Another major cause of concern to some noble Lords has been the proposed licensing system. I believe the Bill now makes it clear that agricultural departments will issue licences speedily, whenever this is necessary, and that they will consult the Nature Conservancy Council about the circumstances in which licences might be issued. I hope that we have also laid to rest any fears that the defence that action is necessary in order to prevent serious damage, might be a loophole in the licensing system. It is our view that it will not.

The Government are concerned that the law should be enforced and the Bill incorporates many provisions which will improve enforcement.

The Bill includes provisions concerning registration and ringing of captive birds, search warrant powers and other powers of entry, and some increased penalties. During the Bill's passage through this House we have agreed to higher penalties and to a statutory role for the Nature Conservancy Council in assisting enforcement. The Government have indicated their intention to restrict ports of entry for some or all live specimens of endangered species. I do not think that we have overlooked any realistic means of improving enforcement of the Bill's provisions.

Turning now to the public rights of way provision in Part III of the Bill, there have been three issues which have been the subject of particular controversy. On the major one, the proposal to transfer to local authorities powers to determine opposed definitive map and public path orders, the Government still do not believe that it represented an outrage to natural justice as has been alleged, and we do not feel that a lack of trust in local authorities is justified. However, we acknowledge that we were defeated on this issue and we accept the decision of this House.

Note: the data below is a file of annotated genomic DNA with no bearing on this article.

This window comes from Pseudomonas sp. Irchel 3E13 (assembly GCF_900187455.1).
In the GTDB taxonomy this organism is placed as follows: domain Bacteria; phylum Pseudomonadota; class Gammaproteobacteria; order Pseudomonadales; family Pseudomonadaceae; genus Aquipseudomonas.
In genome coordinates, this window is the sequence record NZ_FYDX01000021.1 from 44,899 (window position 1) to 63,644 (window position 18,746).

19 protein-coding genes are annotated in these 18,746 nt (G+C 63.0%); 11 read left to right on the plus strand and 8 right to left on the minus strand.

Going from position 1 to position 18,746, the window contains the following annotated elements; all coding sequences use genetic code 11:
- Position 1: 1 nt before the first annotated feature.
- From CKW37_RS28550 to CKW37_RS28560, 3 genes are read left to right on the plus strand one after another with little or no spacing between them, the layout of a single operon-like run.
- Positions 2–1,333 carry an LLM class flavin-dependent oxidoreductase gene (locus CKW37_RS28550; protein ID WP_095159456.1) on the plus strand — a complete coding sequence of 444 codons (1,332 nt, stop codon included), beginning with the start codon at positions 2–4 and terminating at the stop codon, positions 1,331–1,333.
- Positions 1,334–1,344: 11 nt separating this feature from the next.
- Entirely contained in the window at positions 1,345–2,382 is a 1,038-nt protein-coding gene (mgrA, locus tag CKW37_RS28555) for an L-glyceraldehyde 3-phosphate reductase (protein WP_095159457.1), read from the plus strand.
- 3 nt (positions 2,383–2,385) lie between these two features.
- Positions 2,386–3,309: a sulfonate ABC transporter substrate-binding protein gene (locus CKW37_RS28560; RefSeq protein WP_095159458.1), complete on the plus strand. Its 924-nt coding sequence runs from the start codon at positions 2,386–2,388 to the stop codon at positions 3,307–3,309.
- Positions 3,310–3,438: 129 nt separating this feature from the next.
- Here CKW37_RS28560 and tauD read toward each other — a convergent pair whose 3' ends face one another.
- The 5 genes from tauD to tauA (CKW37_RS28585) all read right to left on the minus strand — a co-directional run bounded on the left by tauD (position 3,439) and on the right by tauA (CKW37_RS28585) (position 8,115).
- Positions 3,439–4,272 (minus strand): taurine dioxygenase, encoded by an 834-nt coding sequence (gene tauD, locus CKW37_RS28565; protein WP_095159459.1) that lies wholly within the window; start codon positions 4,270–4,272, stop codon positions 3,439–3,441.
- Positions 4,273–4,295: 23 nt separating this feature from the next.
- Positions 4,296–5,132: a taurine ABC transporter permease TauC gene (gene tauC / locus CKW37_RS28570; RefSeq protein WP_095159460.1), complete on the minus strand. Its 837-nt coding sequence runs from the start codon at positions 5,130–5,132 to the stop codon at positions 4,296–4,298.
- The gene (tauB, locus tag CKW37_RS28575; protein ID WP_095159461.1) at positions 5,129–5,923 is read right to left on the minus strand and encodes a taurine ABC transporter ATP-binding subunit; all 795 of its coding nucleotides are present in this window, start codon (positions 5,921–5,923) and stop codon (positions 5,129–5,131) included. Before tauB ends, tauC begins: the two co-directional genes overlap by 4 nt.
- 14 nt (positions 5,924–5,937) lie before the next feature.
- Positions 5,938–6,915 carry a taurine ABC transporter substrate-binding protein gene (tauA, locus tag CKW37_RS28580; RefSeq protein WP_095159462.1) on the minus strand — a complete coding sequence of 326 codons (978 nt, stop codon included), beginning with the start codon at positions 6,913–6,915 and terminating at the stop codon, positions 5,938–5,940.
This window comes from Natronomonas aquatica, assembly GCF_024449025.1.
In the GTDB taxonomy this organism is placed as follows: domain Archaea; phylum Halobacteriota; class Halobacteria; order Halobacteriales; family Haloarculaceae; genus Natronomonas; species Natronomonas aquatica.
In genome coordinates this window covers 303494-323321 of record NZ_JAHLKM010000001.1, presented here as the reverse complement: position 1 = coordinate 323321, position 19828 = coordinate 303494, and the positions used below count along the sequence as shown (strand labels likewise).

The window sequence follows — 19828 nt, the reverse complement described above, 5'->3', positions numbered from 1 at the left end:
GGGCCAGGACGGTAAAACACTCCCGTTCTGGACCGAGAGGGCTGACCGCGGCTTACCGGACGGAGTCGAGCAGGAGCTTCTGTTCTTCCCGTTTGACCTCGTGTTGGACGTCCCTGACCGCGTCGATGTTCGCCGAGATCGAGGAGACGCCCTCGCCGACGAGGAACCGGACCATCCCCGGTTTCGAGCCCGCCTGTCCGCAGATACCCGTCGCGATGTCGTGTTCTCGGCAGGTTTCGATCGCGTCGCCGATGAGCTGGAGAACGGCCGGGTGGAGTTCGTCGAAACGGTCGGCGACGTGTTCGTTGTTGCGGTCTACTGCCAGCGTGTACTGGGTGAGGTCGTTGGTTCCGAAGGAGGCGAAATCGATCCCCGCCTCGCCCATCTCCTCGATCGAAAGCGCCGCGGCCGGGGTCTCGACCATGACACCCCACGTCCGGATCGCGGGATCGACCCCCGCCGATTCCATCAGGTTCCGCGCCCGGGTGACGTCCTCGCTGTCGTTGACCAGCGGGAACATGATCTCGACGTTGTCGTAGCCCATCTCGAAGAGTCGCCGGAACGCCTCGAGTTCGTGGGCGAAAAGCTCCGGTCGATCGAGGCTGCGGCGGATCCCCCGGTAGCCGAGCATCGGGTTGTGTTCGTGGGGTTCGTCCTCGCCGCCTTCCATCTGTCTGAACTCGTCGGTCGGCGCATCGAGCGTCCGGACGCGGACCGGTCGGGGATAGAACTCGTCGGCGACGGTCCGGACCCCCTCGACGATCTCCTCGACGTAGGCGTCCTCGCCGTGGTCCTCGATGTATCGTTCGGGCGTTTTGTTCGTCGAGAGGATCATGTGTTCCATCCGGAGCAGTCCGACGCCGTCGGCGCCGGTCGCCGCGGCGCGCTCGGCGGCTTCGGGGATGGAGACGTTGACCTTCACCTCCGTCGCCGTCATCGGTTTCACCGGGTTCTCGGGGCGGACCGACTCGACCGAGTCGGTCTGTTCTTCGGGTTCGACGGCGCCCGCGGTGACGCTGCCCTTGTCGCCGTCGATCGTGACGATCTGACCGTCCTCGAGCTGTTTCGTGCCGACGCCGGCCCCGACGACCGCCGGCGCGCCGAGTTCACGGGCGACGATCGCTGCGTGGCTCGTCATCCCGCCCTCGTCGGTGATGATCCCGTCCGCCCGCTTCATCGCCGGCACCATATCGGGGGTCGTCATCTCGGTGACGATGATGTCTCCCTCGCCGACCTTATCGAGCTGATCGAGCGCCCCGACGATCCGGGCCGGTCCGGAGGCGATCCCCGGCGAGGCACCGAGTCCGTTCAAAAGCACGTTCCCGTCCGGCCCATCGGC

Our proposals on evidential provisions also attracted widespread opposition, but we gave careful consideration to all the representations, and our decision, which was warmly welcomed, to change them in Committee, does I think demonstrate that we do pay due regard to alternative proposals, and where we are convinced by the opposing arguments we are prepared to make the necessary change. There have been disagreements on points of detail concerning the new arrangements for definitive maps, but our proposals have been generally welcomed and we certainly hope that the new arrangements will work in practice much better than the present time-consuming procedure.